My first Pizza from Pizza land in O’Connell Street was like I had been transplanted to America. These things only existed on the telly up to that point! God be with the auld days eh? It seems almost impossible to imagine a world without pizza. Restaurant dining was not something I was used to as a kid. We never had the money. I’d go to the pub with my Da and uncles and drink coke while they drank Smithwicks or Bass and I’d have mustard on my ham sandwich because they did. Mustard made me feel grown up.
Mc Donald’s eventually arrived in Ireland, now they are all over the camp of course. Nothing was twenty four seven, on Sunday everywhere was closed and no one seemed to mind. From teenager to young adult, I discovered drink and as I looked about twelve until I was in my mid-twenties, getting served was always a challenge. Pubs closed for the ‘Holy Hour’ during the day and never opened late. Sunday closing was even earlier and if there was a bar extension for a party, it had to be applied for.
Then until now, I have always had a reasonably healthy relationship with food. Not too much of anything bad for me except the occasional splurge and I pretty much eat everything ,except I draw the line at Lychees. I mean come on! I like my veggies but I’m not a vegetarian, I’m less inclined towards desserts as I get older strangely enough and when it comes to alcohol, I lean towards a drop of red wine and then if I take more than a drop, I tend to lean back again.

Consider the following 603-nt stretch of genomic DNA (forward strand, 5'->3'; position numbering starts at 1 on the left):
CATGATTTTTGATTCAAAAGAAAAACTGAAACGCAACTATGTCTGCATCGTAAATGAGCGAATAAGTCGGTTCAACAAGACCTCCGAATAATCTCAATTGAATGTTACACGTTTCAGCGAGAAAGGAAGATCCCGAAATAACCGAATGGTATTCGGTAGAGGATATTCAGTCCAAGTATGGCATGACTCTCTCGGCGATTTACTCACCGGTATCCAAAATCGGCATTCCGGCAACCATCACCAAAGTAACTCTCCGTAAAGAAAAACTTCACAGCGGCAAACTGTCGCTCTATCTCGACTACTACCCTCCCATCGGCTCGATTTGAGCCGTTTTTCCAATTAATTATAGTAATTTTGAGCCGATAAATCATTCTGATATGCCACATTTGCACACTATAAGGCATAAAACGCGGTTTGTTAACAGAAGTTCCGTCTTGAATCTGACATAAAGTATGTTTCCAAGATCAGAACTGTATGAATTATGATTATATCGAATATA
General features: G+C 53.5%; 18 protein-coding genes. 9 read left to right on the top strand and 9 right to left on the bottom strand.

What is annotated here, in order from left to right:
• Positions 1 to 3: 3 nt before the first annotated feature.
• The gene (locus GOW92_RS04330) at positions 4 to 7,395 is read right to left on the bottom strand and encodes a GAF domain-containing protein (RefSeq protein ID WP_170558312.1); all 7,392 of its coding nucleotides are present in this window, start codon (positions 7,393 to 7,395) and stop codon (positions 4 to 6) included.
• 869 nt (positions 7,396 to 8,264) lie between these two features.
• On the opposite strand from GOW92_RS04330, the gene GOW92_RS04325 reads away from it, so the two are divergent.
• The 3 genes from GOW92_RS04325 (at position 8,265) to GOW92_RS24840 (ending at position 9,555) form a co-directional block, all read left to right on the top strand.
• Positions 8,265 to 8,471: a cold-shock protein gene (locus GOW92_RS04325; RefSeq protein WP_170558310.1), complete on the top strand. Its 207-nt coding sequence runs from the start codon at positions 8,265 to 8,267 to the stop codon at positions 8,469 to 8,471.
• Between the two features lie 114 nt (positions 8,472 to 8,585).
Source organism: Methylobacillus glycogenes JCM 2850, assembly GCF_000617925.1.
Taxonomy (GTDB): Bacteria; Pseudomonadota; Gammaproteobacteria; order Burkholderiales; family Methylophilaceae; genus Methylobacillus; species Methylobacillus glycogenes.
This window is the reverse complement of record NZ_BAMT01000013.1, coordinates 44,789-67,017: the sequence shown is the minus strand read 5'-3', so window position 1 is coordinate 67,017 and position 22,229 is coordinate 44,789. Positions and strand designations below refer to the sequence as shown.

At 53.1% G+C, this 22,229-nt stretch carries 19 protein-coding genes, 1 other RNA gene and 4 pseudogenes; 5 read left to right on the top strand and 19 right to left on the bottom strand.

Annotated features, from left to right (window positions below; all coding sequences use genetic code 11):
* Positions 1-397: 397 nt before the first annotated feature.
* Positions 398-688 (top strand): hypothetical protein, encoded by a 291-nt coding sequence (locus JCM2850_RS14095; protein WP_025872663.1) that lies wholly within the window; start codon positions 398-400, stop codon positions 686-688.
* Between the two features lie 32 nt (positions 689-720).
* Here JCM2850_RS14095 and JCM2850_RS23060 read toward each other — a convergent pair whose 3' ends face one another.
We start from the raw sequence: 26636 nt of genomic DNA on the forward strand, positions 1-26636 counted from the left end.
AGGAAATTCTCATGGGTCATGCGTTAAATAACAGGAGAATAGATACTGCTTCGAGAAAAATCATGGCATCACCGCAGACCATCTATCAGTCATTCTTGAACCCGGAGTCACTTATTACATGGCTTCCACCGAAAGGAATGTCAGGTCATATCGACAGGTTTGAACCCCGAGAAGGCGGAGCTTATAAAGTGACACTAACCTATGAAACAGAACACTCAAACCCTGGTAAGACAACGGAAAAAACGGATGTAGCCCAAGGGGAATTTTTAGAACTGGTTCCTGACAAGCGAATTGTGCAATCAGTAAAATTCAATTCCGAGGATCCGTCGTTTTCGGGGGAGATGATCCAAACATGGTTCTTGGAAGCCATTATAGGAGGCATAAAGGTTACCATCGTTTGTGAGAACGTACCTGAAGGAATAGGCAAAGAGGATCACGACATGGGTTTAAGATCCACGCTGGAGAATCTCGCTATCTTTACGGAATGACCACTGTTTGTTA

That being said, my childhood experience with food has shaped me. In particular with regard to table manners and while I don’t care what fork someone uses, I tend to like a little decorum at the table. All of which brings me to something that was said to me recently in contradiction to this. Apparently I eat crisps like a serial killer! Well hey… no one’s perfect…
Haven’t read a Max Power book yet? I think it’s time to pick one up.